Recently, I had a great discussion with coach Ian Pont about the use of stats in predicting the future. Now I want to know what you think.
Can you use stats to help your cricket?
First, let’s go over the numbers.
In this case, England were playing India and scored 400 batting first. Someone looked at the stats for the ground and said the highest ever losing score was 347.
The implication was that England had the game wrapped up and the rest was already written. The truth was that India scored over 600 and bowled England out on wearing pitch to seal an innings victory.
The numbers had failed to predict the future.
As Ponty was quick to point out, this shows using historical numbers to make predictions as unreliable. History at the ground is interesting, but different players, wickets and conditions make a prediction the same as astrology. Useless.
Instead, the only way to make a reliable predicition is by deep knowledge of how people play. If you know these things - a task that takes great mastery and skill - you can be far more successful in your predictions.
And, at a playing level, if your predictions are better you are more likely to succeed.
That’s what we all want!
So, does this mean we should forget about the numbers?
I don’t take as hard a line as Ian Pont on this one. I think there is room for both.
Of course, using experience, educated hunches and mastery of understanding of tactics is a powerful way to build success in cricket. If you can tap into these skills as well as people like Ian Pont (with decades of immersion in the game) then you should use this ability.
It’s proven to work, and work quickly.
But don’t throw out numbers because something else works better. You can still get insights that allow you to plan better. And that will also give you greater success.
Let me give you an example
Last year at my club there was an obvious numerical trend across games: The first 10 overs. If the team scored more than 30 runs for less than two wickets they won the match.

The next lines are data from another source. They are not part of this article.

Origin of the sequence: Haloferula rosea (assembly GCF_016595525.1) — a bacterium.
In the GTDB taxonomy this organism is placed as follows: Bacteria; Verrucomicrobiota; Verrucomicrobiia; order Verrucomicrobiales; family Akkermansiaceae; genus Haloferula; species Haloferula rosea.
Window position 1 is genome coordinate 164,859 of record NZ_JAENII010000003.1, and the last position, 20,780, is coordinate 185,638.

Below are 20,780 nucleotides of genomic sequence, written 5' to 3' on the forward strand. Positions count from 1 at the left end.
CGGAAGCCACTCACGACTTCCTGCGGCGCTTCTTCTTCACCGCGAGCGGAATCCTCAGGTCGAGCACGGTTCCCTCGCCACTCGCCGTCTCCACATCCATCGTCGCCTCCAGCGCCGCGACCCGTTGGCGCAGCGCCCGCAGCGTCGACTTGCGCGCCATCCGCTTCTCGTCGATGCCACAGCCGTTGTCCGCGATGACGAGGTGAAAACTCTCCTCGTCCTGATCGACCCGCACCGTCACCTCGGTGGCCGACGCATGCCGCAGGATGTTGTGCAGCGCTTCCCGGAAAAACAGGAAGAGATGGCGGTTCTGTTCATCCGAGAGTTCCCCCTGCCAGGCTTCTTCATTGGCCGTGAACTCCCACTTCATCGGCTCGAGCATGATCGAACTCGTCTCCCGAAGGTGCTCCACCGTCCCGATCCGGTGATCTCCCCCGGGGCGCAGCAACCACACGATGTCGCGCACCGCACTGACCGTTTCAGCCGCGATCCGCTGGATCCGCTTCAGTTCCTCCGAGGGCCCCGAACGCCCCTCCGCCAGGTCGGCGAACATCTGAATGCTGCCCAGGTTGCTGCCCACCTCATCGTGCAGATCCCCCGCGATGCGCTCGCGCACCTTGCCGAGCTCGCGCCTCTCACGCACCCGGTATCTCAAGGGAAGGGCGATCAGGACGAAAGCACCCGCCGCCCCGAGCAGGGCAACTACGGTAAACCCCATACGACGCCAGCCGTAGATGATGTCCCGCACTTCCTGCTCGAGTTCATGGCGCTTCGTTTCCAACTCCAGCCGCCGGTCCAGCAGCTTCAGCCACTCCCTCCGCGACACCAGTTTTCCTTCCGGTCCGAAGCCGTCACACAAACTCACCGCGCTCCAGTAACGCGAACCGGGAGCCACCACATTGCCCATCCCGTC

However, the average score in the first 10 overs was 29–2.
So, the obvious solution to this is to plan to score more runs in the first 10 overs while playing safely. There are many ways you can do this, but the clear winner is picking up more singles; another stat we noticed on the way through the season (the higher the score the greater percentage of runs came in singles).
With this knowledge, the team can do a few things differently next year including building training around the top three improving strike rotation in safe areas. That’s preseason practice sorted for the top three.
The arguement against this approach is to point out that it’s obvious that improving strike rotation will help your team. Who wouldn’t want to do that?
And that is correct, but with numbers to back things up, we know it to be the most effective option. Naturally, we still can’t predict the future and even changing the average first 10 over score to 40–1 might not do the job, but it’s still giving you focus.
Where you can go wrong here is throwing out the numbers altogether. They may only show you whats obvious, but now you have some facts to back up your argument. And, unless you are the grand lord of all you survey, you are going to need to do some convincing to make changes.
But the numbers can also go wrong too. You need to be careful.
To go back to my example, if we scored 31–1 in the first 10 we can’t relax thinking we have won. If you were to do that you are decreasing your chance of success.
All you know is that 31–1 is a decent start on average. Like 400 in the first innings, it’s improved your chance of success but offers no certainties. Trends can be bucked, records can be broken.
So, knowing your numbers is good but it’s like knowing your PB in a marathon: You might run a PB and still finish last. It depends on other factors that history can’t predict with certainty.
So, I’d argue it right to use both stats and skill to prepare and decide on tactics. Let’s not fight about it.
- Predicting the future is hard and essentially a guess, but useful for cricketers.
- Predictions can be based on stats or deep knowledge.
- Neither is totally right, so use both to improve your chances of success.
- Don’t let your predictions lull you into a false sense of security. Everyone is wrong sometimes.